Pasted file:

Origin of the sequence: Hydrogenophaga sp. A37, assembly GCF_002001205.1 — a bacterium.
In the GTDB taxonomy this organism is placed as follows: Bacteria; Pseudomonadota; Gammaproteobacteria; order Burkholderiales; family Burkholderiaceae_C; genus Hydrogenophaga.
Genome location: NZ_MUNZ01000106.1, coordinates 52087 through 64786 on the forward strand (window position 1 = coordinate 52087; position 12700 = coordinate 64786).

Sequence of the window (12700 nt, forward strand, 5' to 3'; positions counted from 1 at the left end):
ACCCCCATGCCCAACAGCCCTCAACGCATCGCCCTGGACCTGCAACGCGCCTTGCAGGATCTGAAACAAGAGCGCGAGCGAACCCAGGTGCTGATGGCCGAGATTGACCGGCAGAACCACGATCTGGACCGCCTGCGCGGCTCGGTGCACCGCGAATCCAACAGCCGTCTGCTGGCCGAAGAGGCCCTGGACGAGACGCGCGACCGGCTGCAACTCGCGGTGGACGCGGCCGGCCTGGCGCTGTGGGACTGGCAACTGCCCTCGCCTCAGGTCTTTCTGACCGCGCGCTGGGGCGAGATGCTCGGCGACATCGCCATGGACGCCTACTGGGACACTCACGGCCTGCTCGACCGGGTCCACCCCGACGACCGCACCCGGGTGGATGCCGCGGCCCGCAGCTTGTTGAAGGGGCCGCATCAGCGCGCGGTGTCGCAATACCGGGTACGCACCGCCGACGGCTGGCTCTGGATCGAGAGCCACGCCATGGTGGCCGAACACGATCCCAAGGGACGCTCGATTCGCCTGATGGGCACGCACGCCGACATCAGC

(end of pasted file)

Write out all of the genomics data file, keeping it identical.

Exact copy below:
Origin of the sequence: Hydrogenophaga sp. A37, assembly GCF_002001205.1 — a bacterium.
In the GTDB taxonomy this organism is placed as follows: Bacteria; Pseudomonadota; Gammaproteobacteria; order Burkholderiales; family Burkholderiaceae_C; genus Hydrogenophaga.
Genome location: NZ_MUNZ01000106.1, coordinates 52087 through 64786 on the forward strand (window position 1 = coordinate 52087; position 12700 = coordinate 64786).

Sequence of the window (12700 nt, forward strand, 5' to 3'; positions counted from 1 at the left end):
ACCCCCATGCCCAACAGCCCTCAACGCATCGCCCTGGACCTGCAACGCGCCTTGCAGGATCTGAAACAAGAGCGCGAGCGAACCCAGGTGCTGATGGCCGAGATTGACCGGCAGAACCACGATCTGGACCGCCTGCGCGGCTCGGTGCACCGCGAATCCAACAGCCGTCTGCTGGCCGAAGAGGCCCTGGACGAGACGCGCGACCGGCTGCAACTCGCGGTGGACGCGGCCGGCCTGGCGCTGTGGGACTGGCAACTGCCCTCGCCTCAGGTCTTTCTGACCGCGCGCTGGGGCGAGATGCTCGGCGACATCGCCATGGACGCCTACTGGGACACTCACGGCCTGCTCGACCGGGTCCACCCCGACGACCGCACCCGGGTGGATGCCGCGGCCCGCAGCTTGTTGAAGGGGCCGCATCAGCGCGCGGTGTCGCAATACCGGGTACGCACCGCCGACGGCTGGCTCTGGATCGAGAGCCACGCCATGGTGGCCGAACACGATCCCAAGGGACGCTCGATTCGCCTGATGGGCACGCACGCCGACATCAGC